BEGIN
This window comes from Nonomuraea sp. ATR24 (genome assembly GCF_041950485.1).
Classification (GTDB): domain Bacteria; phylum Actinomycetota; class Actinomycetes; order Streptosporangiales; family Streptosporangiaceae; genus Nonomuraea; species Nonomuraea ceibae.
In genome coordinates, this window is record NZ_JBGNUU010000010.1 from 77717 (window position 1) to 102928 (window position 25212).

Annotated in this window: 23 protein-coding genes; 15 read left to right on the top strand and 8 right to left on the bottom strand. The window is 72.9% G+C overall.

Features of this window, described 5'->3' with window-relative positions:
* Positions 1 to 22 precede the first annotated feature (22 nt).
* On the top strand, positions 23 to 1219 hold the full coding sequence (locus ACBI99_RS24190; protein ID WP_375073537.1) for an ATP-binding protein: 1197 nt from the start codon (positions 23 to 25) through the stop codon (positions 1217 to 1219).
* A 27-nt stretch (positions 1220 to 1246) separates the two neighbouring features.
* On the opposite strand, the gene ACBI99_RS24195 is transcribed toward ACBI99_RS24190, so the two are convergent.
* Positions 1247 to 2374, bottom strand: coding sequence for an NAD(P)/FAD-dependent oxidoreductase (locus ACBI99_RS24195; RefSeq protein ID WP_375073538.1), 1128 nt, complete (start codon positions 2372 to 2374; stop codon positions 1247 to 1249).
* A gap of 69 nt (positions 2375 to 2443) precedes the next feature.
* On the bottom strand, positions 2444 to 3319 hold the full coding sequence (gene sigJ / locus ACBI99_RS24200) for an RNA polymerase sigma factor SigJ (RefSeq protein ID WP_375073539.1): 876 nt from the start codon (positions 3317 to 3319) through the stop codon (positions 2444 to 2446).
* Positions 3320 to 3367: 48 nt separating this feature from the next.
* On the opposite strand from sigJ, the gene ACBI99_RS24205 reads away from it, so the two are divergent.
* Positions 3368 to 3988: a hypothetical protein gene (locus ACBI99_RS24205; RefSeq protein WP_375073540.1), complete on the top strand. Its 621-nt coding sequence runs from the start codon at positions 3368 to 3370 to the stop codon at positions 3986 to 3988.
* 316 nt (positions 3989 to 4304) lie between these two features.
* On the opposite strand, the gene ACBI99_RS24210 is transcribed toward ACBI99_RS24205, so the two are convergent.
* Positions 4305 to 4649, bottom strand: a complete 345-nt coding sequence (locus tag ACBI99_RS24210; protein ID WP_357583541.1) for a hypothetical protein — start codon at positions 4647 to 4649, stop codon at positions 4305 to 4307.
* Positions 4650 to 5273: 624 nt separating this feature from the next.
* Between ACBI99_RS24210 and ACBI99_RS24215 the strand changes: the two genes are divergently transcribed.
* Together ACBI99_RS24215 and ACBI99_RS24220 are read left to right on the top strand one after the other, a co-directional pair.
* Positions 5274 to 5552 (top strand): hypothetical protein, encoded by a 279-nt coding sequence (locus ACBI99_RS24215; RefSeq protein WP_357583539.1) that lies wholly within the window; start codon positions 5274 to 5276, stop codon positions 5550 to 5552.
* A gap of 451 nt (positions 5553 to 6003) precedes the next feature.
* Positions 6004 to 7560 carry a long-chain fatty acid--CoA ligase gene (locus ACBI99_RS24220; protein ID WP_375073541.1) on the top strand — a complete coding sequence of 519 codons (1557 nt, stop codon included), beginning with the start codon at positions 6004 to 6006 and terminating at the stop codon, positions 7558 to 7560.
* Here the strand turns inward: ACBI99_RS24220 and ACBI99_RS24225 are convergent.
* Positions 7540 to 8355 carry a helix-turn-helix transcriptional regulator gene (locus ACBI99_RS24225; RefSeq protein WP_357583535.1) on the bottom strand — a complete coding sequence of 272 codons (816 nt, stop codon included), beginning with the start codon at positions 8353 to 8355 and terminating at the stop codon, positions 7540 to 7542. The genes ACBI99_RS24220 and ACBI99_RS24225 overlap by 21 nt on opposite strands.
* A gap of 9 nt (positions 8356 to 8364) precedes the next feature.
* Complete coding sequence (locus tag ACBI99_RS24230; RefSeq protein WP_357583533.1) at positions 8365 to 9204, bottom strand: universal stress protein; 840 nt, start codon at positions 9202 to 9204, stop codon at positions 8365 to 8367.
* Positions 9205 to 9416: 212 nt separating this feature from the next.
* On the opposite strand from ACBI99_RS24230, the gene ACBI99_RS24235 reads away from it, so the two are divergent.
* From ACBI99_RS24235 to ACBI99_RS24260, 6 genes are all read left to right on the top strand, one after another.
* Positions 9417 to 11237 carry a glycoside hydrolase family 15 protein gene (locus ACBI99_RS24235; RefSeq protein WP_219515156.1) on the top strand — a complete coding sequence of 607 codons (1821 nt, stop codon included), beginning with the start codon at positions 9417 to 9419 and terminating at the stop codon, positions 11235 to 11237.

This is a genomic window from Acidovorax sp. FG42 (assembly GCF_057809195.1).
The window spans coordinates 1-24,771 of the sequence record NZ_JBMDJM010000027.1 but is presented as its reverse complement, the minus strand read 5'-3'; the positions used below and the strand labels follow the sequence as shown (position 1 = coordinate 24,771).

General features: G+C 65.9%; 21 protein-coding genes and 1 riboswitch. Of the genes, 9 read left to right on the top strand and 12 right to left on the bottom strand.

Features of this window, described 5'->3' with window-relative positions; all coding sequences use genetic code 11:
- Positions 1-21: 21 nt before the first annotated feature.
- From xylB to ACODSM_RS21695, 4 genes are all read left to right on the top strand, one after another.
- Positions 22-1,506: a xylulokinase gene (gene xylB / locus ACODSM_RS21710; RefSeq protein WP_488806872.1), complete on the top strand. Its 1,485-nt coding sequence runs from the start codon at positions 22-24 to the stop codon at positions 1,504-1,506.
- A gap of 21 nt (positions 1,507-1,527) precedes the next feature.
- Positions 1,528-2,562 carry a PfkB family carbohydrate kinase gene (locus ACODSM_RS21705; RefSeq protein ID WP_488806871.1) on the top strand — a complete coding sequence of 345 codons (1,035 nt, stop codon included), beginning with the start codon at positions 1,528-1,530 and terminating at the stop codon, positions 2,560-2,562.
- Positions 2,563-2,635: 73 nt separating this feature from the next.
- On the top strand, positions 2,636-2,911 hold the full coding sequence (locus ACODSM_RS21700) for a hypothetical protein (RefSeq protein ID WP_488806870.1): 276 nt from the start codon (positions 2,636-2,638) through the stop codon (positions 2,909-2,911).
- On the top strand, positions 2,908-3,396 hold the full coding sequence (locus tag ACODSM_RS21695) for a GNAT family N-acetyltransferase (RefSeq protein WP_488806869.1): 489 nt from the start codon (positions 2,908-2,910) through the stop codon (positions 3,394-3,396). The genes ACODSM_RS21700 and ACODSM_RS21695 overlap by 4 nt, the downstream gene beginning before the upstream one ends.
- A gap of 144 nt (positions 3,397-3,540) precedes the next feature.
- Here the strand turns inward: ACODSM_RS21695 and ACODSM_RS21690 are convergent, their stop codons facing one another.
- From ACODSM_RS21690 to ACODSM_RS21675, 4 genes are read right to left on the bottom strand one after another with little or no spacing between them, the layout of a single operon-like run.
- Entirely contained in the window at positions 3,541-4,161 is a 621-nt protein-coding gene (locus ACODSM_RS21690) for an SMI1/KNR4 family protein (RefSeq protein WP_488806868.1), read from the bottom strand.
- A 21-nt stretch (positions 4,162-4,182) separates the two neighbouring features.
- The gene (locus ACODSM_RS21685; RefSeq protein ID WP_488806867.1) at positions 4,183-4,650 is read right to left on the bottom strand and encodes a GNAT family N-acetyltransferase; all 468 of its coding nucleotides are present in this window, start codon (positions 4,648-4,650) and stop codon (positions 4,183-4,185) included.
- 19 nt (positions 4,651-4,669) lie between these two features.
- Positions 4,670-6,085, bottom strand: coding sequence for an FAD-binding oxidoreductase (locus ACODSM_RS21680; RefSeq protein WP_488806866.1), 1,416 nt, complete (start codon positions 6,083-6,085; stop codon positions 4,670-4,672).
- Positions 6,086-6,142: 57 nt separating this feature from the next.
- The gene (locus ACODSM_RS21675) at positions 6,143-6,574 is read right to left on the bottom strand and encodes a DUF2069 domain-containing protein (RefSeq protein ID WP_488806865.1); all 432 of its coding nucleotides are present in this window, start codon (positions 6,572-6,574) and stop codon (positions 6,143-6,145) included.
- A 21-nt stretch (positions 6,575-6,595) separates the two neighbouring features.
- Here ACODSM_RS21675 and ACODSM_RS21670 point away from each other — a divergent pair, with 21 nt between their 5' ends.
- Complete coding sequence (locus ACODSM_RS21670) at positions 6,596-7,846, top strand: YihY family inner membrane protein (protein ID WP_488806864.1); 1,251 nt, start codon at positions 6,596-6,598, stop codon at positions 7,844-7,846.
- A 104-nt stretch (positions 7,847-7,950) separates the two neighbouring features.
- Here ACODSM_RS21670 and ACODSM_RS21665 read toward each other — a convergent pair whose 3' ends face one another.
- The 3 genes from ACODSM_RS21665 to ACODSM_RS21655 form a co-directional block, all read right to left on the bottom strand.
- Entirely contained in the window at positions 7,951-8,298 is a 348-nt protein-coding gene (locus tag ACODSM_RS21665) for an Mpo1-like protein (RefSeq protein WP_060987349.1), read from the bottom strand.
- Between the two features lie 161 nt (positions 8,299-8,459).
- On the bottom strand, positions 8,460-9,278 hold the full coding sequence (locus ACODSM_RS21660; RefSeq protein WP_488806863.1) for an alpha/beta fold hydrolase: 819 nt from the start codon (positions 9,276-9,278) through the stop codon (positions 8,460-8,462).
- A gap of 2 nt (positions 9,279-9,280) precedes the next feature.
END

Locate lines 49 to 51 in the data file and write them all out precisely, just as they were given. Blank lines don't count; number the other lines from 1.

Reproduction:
- A 21-nt stretch (positions 4,162-4,182) separates the two neighbouring features.
- The gene (locus ACODSM_RS21685; RefSeq protein ID WP_488806867.1) at positions 4,183-4,650 is read right to left on the bottom strand and encodes a GNAT family N-acetyltransferase; all 468 of its coding nucleotides are present in this window, start codon (positions 4,648-4,650) and stop codon (positions 4,183-4,185) included.
- 19 nt (positions 4,651-4,669) lie between these two features.